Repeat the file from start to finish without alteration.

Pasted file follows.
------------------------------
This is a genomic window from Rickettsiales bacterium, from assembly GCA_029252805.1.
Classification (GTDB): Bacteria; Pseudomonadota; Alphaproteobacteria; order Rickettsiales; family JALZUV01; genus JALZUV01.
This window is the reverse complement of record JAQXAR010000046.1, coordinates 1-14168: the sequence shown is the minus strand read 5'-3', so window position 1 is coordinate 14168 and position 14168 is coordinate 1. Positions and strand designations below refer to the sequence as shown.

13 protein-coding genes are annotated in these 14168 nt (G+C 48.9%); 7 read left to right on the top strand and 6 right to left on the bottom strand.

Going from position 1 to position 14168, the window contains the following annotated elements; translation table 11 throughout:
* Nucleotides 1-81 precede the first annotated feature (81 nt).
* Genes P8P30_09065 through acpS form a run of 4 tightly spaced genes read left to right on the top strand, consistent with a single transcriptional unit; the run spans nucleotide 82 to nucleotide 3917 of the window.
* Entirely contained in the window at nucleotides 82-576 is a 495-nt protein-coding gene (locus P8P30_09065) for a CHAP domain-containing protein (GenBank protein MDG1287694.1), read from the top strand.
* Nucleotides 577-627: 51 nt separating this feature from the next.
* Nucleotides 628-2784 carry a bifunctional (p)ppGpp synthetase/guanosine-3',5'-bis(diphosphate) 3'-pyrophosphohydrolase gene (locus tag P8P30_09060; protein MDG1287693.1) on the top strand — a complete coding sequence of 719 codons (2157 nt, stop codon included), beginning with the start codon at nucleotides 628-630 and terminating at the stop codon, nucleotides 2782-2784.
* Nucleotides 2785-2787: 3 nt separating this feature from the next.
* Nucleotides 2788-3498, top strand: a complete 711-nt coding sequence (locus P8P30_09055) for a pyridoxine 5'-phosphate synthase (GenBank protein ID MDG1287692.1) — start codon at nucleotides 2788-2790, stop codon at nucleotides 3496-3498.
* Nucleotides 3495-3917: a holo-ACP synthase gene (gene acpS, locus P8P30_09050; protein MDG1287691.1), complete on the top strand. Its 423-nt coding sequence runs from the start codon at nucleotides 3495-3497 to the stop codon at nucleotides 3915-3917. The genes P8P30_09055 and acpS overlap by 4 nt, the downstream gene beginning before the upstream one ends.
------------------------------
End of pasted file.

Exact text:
This is a genomic window from Rickettsiales bacterium, from assembly GCA_029252805.1.
Classification (GTDB): Bacteria; Pseudomonadota; Alphaproteobacteria; order Rickettsiales; family JALZUV01; genus JALZUV01.
This window is the reverse complement of record JAQXAR010000046.1, coordinates 1-14168: the sequence shown is the minus strand read 5'-3', so window position 1 is coordinate 14168 and position 14168 is coordinate 1. Positions and strand designations below refer to the sequence as shown.

13 protein-coding genes are annotated in these 14168 nt (G+C 48.9%); 7 read left to right on the top strand and 6 right to left on the bottom strand.

Going from position 1 to position 14168, the window contains the following annotated elements; translation table 11 throughout:
* Nucleotides 1-81 precede the first annotated feature (81 nt).
* Genes P8P30_09065 through acpS form a run of 4 tightly spaced genes read left to right on the top strand, consistent with a single transcriptional unit; the run spans nucleotide 82 to nucleotide 3917 of the window.
* Entirely contained in the window at nucleotides 82-576 is a 495-nt protein-coding gene (locus P8P30_09065) for a CHAP domain-containing protein (GenBank protein MDG1287694.1), read from the top strand.
* Nucleotides 577-627: 51 nt separating this feature from the next.
* Nucleotides 628-2784 carry a bifunctional (p)ppGpp synthetase/guanosine-3',5'-bis(diphosphate) 3'-pyrophosphohydrolase gene (locus tag P8P30_09060; protein MDG1287693.1) on the top strand — a complete coding sequence of 719 codons (2157 nt, stop codon included), beginning with the start codon at nucleotides 628-630 and terminating at the stop codon, nucleotides 2782-2784.
* Nucleotides 2785-2787: 3 nt separating this feature from the next.
* Nucleotides 2788-3498, top strand: a complete 711-nt coding sequence (locus P8P30_09055) for a pyridoxine 5'-phosphate synthase (GenBank protein ID MDG1287692.1) — start codon at nucleotides 2788-2790, stop codon at nucleotides 3496-3498.
* Nucleotides 3495-3917: a holo-ACP synthase gene (gene acpS, locus P8P30_09050; protein MDG1287691.1), complete on the top strand. Its 423-nt coding sequence runs from the start codon at nucleotides 3495-3497 to the stop codon at nucleotides 3915-3917. The genes P8P30_09055 and acpS overlap by 4 nt, the downstream gene beginning before the upstream one ends.